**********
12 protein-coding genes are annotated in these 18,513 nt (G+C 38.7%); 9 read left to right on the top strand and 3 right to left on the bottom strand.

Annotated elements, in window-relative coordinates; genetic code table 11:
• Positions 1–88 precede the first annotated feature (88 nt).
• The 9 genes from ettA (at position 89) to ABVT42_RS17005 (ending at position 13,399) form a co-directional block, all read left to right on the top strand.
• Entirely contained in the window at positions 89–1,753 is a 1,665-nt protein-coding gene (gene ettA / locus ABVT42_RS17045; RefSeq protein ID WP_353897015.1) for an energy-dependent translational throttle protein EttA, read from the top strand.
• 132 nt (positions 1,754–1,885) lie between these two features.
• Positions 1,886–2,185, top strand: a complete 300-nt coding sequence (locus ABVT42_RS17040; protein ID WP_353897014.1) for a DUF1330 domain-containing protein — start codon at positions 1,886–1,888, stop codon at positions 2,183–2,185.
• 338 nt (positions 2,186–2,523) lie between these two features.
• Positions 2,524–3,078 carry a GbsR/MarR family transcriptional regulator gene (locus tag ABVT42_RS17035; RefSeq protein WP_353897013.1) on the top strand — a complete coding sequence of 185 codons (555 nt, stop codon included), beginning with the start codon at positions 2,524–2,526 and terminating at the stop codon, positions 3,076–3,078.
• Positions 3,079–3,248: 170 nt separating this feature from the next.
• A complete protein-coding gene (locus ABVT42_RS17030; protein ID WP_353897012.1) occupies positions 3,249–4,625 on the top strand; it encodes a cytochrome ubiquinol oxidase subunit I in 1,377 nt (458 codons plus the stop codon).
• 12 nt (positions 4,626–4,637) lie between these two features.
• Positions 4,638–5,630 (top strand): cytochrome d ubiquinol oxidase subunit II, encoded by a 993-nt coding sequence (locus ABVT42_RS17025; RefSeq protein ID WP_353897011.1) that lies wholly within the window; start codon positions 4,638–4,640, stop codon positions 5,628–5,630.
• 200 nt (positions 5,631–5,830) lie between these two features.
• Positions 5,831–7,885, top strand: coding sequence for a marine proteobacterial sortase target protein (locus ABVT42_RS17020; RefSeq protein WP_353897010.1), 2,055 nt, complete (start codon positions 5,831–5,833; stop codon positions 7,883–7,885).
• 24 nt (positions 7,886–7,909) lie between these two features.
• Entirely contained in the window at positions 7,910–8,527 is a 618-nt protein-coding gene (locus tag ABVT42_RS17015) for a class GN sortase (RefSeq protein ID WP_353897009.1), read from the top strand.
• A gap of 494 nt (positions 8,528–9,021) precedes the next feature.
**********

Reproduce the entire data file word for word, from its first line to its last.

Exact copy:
12 protein-coding genes are annotated in these 18,513 nt (G+C 38.7%); 9 read left to right on the top strand and 3 right to left on the bottom strand.

Annotated elements, in window-relative coordinates; genetic code table 11:
• Positions 1–88 precede the first annotated feature (88 nt).
• The 9 genes from ettA (at position 89) to ABVT42_RS17005 (ending at position 13,399) form a co-directional block, all read left to right on the top strand.
• Entirely contained in the window at positions 89–1,753 is a 1,665-nt protein-coding gene (gene ettA / locus ABVT42_RS17045; RefSeq protein ID WP_353897015.1) for an energy-dependent translational throttle protein EttA, read from the top strand.
• 132 nt (positions 1,754–1,885) lie between these two features.
• Positions 1,886–2,185, top strand: a complete 300-nt coding sequence (locus ABVT42_RS17040; protein ID WP_353897014.1) for a DUF1330 domain-containing protein — start codon at positions 1,886–1,888, stop codon at positions 2,183–2,185.
• 338 nt (positions 2,186–2,523) lie between these two features.
• Positions 2,524–3,078 carry a GbsR/MarR family transcriptional regulator gene (locus tag ABVT42_RS17035; RefSeq protein WP_353897013.1) on the top strand — a complete coding sequence of 185 codons (555 nt, stop codon included), beginning with the start codon at positions 2,524–2,526 and terminating at the stop codon, positions 3,076–3,078.
• Positions 3,079–3,248: 170 nt separating this feature from the next.
• A complete protein-coding gene (locus ABVT42_RS17030; protein ID WP_353897012.1) occupies positions 3,249–4,625 on the top strand; it encodes a cytochrome ubiquinol oxidase subunit I in 1,377 nt (458 codons plus the stop codon).
• 12 nt (positions 4,626–4,637) lie between these two features.
• Positions 4,638–5,630 (top strand): cytochrome d ubiquinol oxidase subunit II, encoded by a 993-nt coding sequence (locus ABVT42_RS17025; RefSeq protein ID WP_353897011.1) that lies wholly within the window; start codon positions 4,638–4,640, stop codon positions 5,628–5,630.
• 200 nt (positions 5,631–5,830) lie between these two features.
• Positions 5,831–7,885, top strand: coding sequence for a marine proteobacterial sortase target protein (locus ABVT42_RS17020; RefSeq protein WP_353897010.1), 2,055 nt, complete (start codon positions 5,831–5,833; stop codon positions 7,883–7,885).
• 24 nt (positions 7,886–7,909) lie between these two features.
• Entirely contained in the window at positions 7,910–8,527 is a 618-nt protein-coding gene (locus tag ABVT42_RS17015) for a class GN sortase (RefSeq protein ID WP_353897009.1), read from the top strand.
• A gap of 494 nt (positions 8,528–9,021) precedes the next feature.